Rose and I have had a lovely few days, pouring over the Heirloom Roses catalogue, planning our purchase. While Lucy enjoys helping her dad in the vegetable garden, Rose is (appropriately) all about the flowers. She often checks out books from the library which feature full-color photos of roses and fills the pages with little papers, marking her favorites. I love that about her.
So, from our dog-earred, well-worn catalogue, these are the roses which are now winging their way to our home:
Mme. Alfred Carriere
This lovely flower is a climbing noisette from France, introduced in 1879. It's described as vigorous, nearly thornless, and having a wonderful fragrance. It blooms continuously through the season with buds that open pale pink, then go through stages of cream and white. It will climb our dining trellis, replacing our Cecile Brunner that sadly met its demise of some unknown rose disease. Hopefully it's not a doomed spot. Apparently Mme. Alfred Carriere is a very hardy, disease resistant rose, so we'll keep our fingers crossed.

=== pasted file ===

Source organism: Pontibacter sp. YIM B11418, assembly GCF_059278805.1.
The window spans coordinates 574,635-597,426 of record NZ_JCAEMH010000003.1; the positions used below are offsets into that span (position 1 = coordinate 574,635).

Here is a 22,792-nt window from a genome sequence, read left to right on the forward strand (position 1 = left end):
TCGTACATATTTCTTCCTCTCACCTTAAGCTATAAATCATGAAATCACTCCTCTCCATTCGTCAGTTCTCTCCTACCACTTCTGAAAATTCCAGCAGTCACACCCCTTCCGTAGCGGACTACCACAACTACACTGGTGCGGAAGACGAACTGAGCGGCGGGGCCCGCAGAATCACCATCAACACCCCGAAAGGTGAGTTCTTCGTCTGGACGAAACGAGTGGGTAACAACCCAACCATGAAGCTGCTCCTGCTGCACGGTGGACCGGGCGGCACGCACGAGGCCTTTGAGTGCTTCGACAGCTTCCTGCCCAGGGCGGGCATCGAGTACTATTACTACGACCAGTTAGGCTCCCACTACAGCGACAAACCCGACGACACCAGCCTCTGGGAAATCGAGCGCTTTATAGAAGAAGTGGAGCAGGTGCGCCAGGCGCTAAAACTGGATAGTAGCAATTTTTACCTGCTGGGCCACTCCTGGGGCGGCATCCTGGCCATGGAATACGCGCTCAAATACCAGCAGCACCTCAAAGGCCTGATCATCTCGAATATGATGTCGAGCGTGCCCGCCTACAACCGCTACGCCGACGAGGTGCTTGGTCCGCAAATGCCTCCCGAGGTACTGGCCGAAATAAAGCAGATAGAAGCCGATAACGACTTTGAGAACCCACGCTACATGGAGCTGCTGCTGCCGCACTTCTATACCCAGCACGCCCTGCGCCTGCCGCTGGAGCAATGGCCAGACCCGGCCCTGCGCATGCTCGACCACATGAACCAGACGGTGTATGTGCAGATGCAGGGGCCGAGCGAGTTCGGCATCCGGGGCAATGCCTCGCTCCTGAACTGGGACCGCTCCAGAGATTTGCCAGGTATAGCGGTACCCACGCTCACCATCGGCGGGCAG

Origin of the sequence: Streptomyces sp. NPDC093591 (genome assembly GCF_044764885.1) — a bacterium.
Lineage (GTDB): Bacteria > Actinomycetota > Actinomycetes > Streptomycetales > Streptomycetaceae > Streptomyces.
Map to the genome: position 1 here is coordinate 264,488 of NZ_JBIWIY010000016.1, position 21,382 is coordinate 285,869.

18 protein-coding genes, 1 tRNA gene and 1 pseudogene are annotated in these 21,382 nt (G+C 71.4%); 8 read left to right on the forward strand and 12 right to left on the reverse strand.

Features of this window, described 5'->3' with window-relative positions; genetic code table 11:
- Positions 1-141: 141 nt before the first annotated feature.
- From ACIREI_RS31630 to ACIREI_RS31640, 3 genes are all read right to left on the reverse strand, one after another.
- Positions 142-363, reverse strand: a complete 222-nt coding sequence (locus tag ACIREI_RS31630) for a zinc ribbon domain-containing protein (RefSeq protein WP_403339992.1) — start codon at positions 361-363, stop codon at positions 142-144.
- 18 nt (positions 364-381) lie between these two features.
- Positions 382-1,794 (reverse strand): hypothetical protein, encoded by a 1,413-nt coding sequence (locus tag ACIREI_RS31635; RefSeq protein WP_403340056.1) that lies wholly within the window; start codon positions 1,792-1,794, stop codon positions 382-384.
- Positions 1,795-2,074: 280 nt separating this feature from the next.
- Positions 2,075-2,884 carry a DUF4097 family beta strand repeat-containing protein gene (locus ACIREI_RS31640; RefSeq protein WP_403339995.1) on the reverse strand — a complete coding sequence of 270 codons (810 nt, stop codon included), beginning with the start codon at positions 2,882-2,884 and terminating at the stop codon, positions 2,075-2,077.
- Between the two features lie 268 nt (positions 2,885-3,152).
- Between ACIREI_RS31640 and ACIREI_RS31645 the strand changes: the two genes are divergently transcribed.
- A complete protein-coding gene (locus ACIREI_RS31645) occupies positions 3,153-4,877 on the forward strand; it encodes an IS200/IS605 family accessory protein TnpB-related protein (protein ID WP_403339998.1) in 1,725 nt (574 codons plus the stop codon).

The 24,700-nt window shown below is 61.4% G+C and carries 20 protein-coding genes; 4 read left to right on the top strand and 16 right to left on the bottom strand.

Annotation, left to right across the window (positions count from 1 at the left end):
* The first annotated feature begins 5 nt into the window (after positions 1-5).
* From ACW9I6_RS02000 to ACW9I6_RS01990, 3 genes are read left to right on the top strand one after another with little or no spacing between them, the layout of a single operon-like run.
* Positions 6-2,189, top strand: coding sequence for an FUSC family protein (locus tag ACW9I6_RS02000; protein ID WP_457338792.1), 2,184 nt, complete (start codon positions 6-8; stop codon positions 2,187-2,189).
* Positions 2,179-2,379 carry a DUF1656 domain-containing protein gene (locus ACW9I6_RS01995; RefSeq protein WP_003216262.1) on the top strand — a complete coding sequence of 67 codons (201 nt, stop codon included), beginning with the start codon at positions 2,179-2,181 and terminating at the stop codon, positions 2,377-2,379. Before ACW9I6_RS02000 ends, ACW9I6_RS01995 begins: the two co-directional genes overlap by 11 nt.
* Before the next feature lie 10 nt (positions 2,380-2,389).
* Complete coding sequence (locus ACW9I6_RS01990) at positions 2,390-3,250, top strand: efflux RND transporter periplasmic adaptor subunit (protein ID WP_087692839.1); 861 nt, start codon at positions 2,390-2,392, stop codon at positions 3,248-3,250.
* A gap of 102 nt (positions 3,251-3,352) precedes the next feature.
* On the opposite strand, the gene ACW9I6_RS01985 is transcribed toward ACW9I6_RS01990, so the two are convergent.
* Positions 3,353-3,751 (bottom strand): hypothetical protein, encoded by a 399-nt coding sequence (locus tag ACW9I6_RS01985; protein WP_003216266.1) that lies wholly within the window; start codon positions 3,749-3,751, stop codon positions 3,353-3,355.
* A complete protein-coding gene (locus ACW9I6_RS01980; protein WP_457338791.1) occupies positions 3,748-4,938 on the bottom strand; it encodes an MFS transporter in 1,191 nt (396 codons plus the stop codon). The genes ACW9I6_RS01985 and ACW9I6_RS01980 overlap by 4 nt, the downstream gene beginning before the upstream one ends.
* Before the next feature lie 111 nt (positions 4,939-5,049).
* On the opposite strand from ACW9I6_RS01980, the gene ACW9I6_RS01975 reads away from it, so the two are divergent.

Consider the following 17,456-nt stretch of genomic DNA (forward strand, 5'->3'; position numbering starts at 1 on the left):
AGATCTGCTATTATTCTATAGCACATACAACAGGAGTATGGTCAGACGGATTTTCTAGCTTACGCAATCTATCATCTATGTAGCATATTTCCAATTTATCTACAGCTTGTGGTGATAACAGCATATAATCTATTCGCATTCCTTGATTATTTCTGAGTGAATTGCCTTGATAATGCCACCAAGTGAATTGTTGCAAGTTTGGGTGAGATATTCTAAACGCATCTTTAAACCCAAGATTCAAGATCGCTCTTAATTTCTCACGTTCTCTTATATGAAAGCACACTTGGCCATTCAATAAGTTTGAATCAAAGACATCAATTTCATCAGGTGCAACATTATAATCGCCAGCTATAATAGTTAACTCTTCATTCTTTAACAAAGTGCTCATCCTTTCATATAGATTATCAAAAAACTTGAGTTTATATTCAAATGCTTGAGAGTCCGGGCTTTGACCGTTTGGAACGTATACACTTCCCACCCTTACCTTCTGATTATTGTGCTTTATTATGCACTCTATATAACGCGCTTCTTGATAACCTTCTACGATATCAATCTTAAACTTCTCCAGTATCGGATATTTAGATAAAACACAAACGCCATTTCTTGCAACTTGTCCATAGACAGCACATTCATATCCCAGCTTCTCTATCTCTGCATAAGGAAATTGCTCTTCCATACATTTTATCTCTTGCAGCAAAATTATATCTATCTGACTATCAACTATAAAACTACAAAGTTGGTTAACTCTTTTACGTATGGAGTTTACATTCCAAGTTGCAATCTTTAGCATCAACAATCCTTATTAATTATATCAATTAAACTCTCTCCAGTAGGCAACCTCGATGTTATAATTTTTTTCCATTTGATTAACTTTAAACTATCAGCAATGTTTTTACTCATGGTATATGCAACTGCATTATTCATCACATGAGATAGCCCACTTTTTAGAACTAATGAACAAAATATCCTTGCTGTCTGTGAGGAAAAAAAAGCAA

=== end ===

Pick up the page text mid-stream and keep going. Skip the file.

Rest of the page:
This is another old rambler rose, also from France, introduced in 1909. It's a once-bloomer, but apparently so magnificent during those few weeks that you can forgive it during the rest of the year. It's described as very fragrant and extremely disease resistant. It will go against the back of the house and climb the porch railing up onto the roof. The dark pink blooms should look lovely against the white house. Can't wait to see it.
I can't believe this lovely specimen is named Mortimer Sackler. Does it look even remotely like a Mortimer? I don't think so either. Anyway, Rose begged for a classic-looking bubble gum pink rose. That sounded great to me too, but I required minimal thorns, great disease resistance, and in this particular location, shade tolerance. We spent hours trying to find the one rose that would fit the bill, and lo and behold, Mortimer had it all. It's a new David Austin rose, introduced in England in 2002, so I couldn't find many reviews, but we're willing to give it a go.
In a few years, these babies should be spectacular. In the meantime, our Autumn Sunset rose is filled with buds and should be impressive come Rose's birthday in June.